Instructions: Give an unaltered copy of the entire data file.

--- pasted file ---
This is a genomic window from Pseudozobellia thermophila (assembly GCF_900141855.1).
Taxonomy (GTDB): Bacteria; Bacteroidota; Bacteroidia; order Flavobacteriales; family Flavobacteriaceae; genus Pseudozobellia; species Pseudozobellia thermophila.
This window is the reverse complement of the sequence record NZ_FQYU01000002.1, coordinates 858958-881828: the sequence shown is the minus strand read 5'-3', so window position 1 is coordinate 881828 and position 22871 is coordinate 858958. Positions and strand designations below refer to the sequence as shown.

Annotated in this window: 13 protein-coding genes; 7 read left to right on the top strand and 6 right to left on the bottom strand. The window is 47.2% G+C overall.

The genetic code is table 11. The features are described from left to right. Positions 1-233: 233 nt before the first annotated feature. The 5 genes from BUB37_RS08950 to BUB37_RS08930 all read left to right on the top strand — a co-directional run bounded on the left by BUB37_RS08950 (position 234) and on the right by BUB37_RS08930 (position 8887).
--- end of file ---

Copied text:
This is a genomic window from Pseudozobellia thermophila (assembly GCF_900141855.1).
Taxonomy (GTDB): Bacteria; Bacteroidota; Bacteroidia; order Flavobacteriales; family Flavobacteriaceae; genus Pseudozobellia; species Pseudozobellia thermophila.
This window is the reverse complement of the sequence record NZ_FQYU01000002.1, coordinates 858958-881828: the sequence shown is the minus strand read 5'-3', so window position 1 is coordinate 881828 and position 22871 is coordinate 858958. Positions and strand designations below refer to the sequence as shown.

Annotated in this window: 13 protein-coding genes; 7 read left to right on the top strand and 6 right to left on the bottom strand. The window is 47.2% G+C overall.

The genetic code is table 11. The features are described from left to right. Positions 1-233: 233 nt before the first annotated feature. The 5 genes from BUB37_RS08950 to BUB37_RS08930 all read left to right on the top strand — a co-directional run bounded on the left by BUB37_RS08950 (position 234) and on the right by BUB37_RS08930 (position 8887).